Cafe-au-lait spots are smooth and oval and range in color from light to medium brown, which is how they got their name, "coffee with milk" in French. They're typically found on the torso, buttocks, and legs. Cafe-au-lait spots may get bigger and darker with age, but are generally not considered a problem. However, having several spots larger than a quarter is linked with neurofibromatosis and the rare McCune-Albright syndrome. Consult a doctor if your child has several spots.

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Strawberry mark on baby's head
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Strawberry Hemangiomas

Hemangiomas are a collection of small, closely packed blood vessels. Strawberry hemangiomas occur on the surface of the skin, usually on the face, scalp, back, or chest. They may be red or purple and are often raised, with sharp borders. These occur in 2 of every 100 babies born.

Strawberry hemangiomas usually develop a few weeks after birth. They grow rapidly through the first year before disappearing around age 9. Some slight discoloration or puckering of the skin may remain at the site. No treatment is required, but when they develop near the eye or mouth, or in a location that can bleed or become infected, they may need to be treated or removed.

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Cavernous hemangioma
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Cavernous Hemangiomas

Present at birth, deeper cavernous hemangiomas are just under the skin and appear as a bluish spongy mass of tissue filled with blood. If they're deep enough, the overlying skin may look normal. Cavernous hemangiomas typically appear on the head or neck. Most disappear by puberty. A combination of cavernous and strawberry hemangioma can occur.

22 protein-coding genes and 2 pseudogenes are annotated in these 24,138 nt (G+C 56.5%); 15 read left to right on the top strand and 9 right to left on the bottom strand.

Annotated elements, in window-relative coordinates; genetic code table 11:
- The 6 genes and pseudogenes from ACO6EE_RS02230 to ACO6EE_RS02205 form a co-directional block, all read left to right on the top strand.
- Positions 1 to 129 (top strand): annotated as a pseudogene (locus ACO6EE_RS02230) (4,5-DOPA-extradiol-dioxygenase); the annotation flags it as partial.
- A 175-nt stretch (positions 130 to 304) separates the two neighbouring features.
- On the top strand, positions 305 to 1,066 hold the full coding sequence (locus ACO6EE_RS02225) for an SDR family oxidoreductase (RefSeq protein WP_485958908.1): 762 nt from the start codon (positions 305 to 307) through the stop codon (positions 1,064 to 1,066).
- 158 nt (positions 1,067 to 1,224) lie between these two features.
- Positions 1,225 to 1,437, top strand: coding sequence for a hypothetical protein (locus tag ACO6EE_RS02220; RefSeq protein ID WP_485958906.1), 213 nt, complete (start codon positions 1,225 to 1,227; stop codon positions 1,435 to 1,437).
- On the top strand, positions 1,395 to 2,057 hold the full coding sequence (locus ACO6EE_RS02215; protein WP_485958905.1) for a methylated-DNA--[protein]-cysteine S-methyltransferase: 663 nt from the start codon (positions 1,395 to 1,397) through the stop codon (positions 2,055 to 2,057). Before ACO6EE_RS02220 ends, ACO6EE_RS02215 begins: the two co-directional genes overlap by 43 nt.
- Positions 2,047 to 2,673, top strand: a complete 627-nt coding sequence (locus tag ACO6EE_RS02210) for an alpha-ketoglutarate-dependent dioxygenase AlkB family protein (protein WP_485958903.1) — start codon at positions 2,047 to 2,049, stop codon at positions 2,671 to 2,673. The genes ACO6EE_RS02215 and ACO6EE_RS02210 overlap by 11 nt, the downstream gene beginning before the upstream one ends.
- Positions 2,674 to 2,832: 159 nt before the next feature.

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venous malformation on the hand
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Venous Malformation

Venous malformations are caused by abnormally formed, dilated veins. Although present at birth, they may not become apparent until later in childhood or adulthood. Venous malformations appear in 1% to 4% of babies. They are often found on the jaw, cheek, tongue, and lips. They may also appear on other areas of the body. They will continue to grow slowly, and they don't shrink with time. Treatment -- often sclerotherapy or surgery -- may be necessary for pain or impaired function.

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pigmented hairy mole on the child's shoulder
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Congenital Nevi

Congenital nevi are moles that appear at birth. The surface may be flat, raised, or bumpy. These moles can grow anywhere on the body and vary in size from less than an inch to over 8 inches. Congenital nevi occur in 1% of newborns. Most moles are not dangerous. But congenital nevi, especially large ones, have an increased risk of developing into melanoma, the deadliest type of skin cancer. All moles should be monitored for changes.

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Sources | Medically Reviewed on 02/02/2016 Reviewed by Stephanie S. Gardner, MD on February 02, 2016